There is a dangerous way of thinking that lay dormant for years but is re-emerging within the United States among white people and within the Black community as well. It is called “Fundamentalism,” and I will use this article to critique it and hopefully persuade my brothers and sisters seeking freedom and justice to dissociate with it immediately.
What is Fundamentalism?
According to Wikipedia, fundamentalism describes “strict adherence to orthodox theological doctrines.” But the term has also come to describe the strict or overly-rigid interpretation and adherence to just about any religious, political or social doctrine or belief system.
This last point is important, for the corporate media far too often isolates Muslim Jihadists (like those involved in the Iraqi-based “ISIS” group for example) as fundamentalists. While the Isis movement is in fact fundamentalist, our obsession with their form of it sometimes causes us to forget that right here in the United States, we have various forms of fundamentalist groups and ideologies. To be specific, we are also surrounded by the teachings and practices of Christian fundamentalism, Conservative (political) fundamentalism, and yes, even Black Nationalist fundamentalism.
Examples of fundamentalism include but are not limited to:
- Teaching that all things in a religious book are infallible (even on non-religious matters) and happened literally. Also, a refusal to recognize the allegorical or metaphorical nature of religious stories.
- teaching that one’s lifestyle or beliefs, because it differs from that of the group, automatically condemns such people to death, unhappiness or damnation.
- Believing that people who disagree with your principles should be physically harmed or killed.
- Insisting there is only one way to enlightenment or salvation, and that only your organization, place of worship, or ideology teaches or practices it.
- Refusing to even discuss alternative perspectives or conclusions.
Fundamentalism – as should be self-evident -is dangerous and divisive. What any person believes is just that – a belief, no more, no less.
Once any belief is deemed immutable law or the only acceptable way of perceiving or behaving, we are deluding ourselves: Beliefs are valid or invalid, but making any of them inflexible facts/laws above critique or analysis only leads to cults. Jim Jones and David Koresh illustrate the folly of such thinking.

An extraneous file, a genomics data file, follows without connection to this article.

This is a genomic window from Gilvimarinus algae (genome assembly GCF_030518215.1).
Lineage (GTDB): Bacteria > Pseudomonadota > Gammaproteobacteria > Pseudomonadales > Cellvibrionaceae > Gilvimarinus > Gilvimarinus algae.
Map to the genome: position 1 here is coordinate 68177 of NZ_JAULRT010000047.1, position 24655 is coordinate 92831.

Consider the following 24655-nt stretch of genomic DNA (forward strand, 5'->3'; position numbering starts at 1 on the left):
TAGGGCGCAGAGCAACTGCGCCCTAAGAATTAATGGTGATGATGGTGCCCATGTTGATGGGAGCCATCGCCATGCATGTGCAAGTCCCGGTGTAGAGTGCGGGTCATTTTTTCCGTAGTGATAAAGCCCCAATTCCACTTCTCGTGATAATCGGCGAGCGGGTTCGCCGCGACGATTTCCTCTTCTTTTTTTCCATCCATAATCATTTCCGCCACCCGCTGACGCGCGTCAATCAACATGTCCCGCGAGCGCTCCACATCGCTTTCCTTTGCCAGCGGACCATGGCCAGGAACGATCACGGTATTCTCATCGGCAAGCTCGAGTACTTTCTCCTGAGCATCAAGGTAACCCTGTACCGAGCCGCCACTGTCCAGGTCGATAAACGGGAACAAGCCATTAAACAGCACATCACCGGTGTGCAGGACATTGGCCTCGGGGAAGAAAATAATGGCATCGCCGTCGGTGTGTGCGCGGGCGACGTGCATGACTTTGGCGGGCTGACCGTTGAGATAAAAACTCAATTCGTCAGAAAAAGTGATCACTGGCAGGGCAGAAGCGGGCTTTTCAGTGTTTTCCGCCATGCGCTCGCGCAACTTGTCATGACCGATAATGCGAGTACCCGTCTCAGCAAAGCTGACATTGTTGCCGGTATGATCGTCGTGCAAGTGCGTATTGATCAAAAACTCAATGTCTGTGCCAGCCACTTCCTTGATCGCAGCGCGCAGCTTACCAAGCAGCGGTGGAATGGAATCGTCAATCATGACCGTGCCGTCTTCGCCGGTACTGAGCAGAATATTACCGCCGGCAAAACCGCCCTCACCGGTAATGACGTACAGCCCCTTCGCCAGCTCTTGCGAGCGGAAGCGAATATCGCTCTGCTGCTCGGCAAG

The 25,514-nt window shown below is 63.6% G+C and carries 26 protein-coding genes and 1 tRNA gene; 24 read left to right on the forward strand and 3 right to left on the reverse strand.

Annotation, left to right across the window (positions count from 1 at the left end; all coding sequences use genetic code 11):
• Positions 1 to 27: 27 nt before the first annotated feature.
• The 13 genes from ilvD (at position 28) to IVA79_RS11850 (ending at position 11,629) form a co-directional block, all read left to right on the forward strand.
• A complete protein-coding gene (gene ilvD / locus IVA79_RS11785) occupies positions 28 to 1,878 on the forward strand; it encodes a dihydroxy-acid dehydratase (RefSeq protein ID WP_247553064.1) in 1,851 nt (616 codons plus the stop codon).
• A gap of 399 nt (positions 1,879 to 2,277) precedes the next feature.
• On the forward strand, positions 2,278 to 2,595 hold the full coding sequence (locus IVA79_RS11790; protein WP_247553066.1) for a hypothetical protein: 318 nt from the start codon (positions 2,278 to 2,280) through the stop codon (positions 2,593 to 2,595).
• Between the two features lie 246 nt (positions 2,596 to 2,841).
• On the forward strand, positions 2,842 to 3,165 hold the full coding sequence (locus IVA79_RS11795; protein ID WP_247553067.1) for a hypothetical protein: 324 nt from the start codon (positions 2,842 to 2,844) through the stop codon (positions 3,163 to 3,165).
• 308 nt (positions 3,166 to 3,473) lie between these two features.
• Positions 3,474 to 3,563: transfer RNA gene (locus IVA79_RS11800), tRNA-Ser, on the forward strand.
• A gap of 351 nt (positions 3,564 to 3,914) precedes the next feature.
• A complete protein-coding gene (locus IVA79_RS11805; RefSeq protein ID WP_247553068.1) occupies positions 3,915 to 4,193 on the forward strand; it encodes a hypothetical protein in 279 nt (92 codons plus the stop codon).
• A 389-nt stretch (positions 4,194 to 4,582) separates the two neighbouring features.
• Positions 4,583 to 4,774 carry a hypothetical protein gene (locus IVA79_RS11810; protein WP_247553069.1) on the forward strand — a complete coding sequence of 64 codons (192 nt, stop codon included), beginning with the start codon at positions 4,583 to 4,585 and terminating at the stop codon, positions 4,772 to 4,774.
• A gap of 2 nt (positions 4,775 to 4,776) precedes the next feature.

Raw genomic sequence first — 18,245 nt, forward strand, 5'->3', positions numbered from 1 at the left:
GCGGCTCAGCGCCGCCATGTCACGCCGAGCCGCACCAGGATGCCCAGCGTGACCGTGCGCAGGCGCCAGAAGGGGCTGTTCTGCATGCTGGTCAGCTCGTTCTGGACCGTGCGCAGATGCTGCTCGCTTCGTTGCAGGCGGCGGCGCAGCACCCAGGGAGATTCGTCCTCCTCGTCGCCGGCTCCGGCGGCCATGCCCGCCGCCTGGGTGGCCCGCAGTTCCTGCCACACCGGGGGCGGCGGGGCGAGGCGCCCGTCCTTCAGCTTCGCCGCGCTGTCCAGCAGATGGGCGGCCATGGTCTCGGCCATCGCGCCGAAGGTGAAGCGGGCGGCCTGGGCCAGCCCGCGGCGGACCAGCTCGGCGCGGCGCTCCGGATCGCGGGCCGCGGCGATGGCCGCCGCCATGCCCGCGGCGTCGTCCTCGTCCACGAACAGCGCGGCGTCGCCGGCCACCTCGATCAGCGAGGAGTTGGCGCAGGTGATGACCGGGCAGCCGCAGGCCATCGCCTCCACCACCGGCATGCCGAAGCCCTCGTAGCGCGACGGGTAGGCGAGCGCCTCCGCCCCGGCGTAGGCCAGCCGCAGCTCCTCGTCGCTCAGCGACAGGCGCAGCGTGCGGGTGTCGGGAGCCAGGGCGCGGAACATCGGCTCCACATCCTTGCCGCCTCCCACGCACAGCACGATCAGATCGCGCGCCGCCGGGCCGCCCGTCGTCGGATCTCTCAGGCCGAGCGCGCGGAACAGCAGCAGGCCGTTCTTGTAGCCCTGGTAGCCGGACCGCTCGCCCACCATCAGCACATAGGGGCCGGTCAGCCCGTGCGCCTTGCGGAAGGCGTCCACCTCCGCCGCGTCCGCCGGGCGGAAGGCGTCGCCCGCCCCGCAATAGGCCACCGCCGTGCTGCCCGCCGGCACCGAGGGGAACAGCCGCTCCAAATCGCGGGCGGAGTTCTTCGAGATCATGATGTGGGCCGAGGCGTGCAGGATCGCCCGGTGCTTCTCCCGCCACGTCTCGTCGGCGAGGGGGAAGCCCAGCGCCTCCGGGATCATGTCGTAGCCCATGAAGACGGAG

Our efforts to avoid fundamentalist thinking and instead adopt reasonable thinking, doesn’t imply that we simply accept any or every idea at face value; On the contrary, progressive-minded people must begin to understand that EVERY idea or belief is up for critique in the marketplace of ideas. Reasonable folk don’t purchase cars, houses or anything else of value hastily or without investigation. This is a practice that serves us well with respect to assimilating ideas as well. People (Black Nationalists included) that adopt fundamentalist thinking or approaches do our struggle for dignity, empowerment and liberation a great disservice by squashing free-thinking and broad-minded thinking.
Agyei Tyehimba is an educator, activist and author from Harlem, N.Y. Agyei is a former NYC public schoolteacher, co-founder of KAPPA Middle School 215 in the Bronx, NY, and co-author of the Essence Bestselling book, Game Over: The Rise and Transformation of a Harlem Hustler, published in 2007 by Simon & Schuster. In 2013, he wrote The Blueprint: A BSU Handbook, teaching Black student activists how to organize and lead. In April of 2014, he released Truth for our Youth: A Self-Empowerment Book for Teens. In 2015, he wrote My Two Cents: Unsolicited Writings on Race, Politics, and Culture. Agyei has appeared on C-Span, NY1 News, and most recently on the A&E documentary, “The Mayor of Harlem: Alberto ‘Alpo’ Martinez.” Currently, Agyei is a member of the Black Power Cypher, five Black Nationalist men with organizing backgrounds, who host a monthly internet show addressing issues and proposing solutions. He runs his own business publishing books, public speaking, and teaching Black people how to organize and fight for empowerment. He is the founder and coordinator of Harlem Liberation School.
Agyei earned his Bachelor’s Degree in sociology from Syracuse University, his Master’s Degree in Africana Studies from Cornell University, and his Master’s Degree in Afro-American Studies from the University of Massachusetts at Amherst.
If you are interested in bringing Agyei to speak or provide consultation for your organization, please contact him at firstname.lastname@example.org.